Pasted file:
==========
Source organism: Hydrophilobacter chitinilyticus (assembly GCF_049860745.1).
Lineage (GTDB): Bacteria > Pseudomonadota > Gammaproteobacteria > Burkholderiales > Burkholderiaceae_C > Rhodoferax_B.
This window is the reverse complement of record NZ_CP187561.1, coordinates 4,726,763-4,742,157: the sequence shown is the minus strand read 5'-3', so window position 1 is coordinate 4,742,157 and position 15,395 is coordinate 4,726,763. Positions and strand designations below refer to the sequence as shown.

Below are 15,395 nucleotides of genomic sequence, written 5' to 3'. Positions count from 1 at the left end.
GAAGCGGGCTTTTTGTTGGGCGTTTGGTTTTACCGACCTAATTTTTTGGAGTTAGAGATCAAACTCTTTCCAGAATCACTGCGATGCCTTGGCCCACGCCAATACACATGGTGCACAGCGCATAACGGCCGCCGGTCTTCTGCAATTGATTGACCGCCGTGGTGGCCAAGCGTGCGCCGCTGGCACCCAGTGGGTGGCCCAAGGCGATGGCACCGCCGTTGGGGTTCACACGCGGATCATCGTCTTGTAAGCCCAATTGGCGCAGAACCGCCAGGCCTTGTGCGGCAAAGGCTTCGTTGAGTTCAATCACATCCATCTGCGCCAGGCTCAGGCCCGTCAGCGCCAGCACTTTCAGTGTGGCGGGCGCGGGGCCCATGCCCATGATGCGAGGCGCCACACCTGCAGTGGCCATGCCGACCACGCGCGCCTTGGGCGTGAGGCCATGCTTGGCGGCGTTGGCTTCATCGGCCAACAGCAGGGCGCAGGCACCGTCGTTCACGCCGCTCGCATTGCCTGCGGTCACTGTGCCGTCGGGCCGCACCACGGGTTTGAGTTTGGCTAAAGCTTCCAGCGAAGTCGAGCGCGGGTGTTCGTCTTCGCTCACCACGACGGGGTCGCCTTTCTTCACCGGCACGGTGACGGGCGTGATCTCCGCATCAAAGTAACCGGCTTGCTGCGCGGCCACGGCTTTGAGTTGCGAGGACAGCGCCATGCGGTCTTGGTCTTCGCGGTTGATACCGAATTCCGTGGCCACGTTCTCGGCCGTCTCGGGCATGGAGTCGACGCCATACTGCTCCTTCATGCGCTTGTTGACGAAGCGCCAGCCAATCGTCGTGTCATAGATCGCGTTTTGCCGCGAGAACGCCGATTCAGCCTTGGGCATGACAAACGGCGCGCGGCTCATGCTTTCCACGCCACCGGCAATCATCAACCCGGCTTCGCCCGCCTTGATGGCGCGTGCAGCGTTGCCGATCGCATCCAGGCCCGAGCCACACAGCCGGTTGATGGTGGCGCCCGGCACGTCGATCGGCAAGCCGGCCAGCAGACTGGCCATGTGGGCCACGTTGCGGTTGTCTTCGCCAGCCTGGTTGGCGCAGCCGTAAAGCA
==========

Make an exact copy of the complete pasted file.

Source organism: Hydrophilobacter chitinilyticus (assembly GCF_049860745.1).
Lineage (GTDB): Bacteria > Pseudomonadota > Gammaproteobacteria > Burkholderiales > Burkholderiaceae_C > Rhodoferax_B.
This window is the reverse complement of record NZ_CP187561.1, coordinates 4,726,763-4,742,157: the sequence shown is the minus strand read 5'-3', so window position 1 is coordinate 4,742,157 and position 15,395 is coordinate 4,726,763. Positions and strand designations below refer to the sequence as shown.

Below are 15,395 nucleotides of genomic sequence, written 5' to 3'. Positions count from 1 at the left end.
GAAGCGGGCTTTTTGTTGGGCGTTTGGTTTTACCGACCTAATTTTTTGGAGTTAGAGATCAAACTCTTTCCAGAATCACTGCGATGCCTTGGCCCACGCCAATACACATGGTGCACAGCGCATAACGGCCGCCGGTCTTCTGCAATTGATTGACCGCCGTGGTGGCCAAGCGTGCGCCGCTGGCACCCAGTGGGTGGCCCAAGGCGATGGCACCGCCGTTGGGGTTCACACGCGGATCATCGTCTTGTAAGCCCAATTGGCGCAGAACCGCCAGGCCTTGTGCGGCAAAGGCTTCGTTGAGTTCAATCACATCCATCTGCGCCAGGCTCAGGCCCGTCAGCGCCAGCACTTTCAGTGTGGCGGGCGCGGGGCCCATGCCCATGATGCGAGGCGCCACACCTGCAGTGGCCATGCCGACCACGCGCGCCTTGGGCGTGAGGCCATGCTTGGCGGCGTTGGCTTCATCGGCCAACAGCAGGGCGCAGGCACCGTCGTTCACGCCGCTCGCATTGCCTGCGGTCACTGTGCCGTCGGGCCGCACCACGGGTTTGAGTTTGGCTAAAGCTTCCAGCGAAGTCGAGCGCGGGTGTTCGTCTTCGCTCACCACGACGGGGTCGCCTTTCTTCACCGGCACGGTGACGGGCGTGATCTCCGCATCAAAGTAACCGGCTTGCTGCGCGGCCACGGCTTTGAGTTGCGAGGACAGCGCCATGCGGTCTTGGTCTTCGCGGTTGATACCGAATTCCGTGGCCACGTTCTCGGCCGTCTCGGGCATGGAGTCGACGCCATACTGCTCCTTCATGCGCTTGTTGACGAAGCGCCAGCCAATCGTCGTGTCATAGATCGCGTTTTGCCGCGAGAACGCCGATTCAGCCTTGGGCATGACAAACGGCGCGCGGCTCATGCTTTCCACGCCACCGGCAATCATCAACCCGGCTTCGCCCGCCTTGATGGCGCGTGCAGCGTTGCCGATCGCATCCAGGCCCGAGCCACACAGCCGGTTGATGGTGGCGCCCGGCACGTCGATCGGCAAGCCGGCCAGCAGACTGGCCATGTGGGCCACGTTGCGGTTGTCTTCGCCAGCCTGGTTGGCGCAGCCGTAAAGCA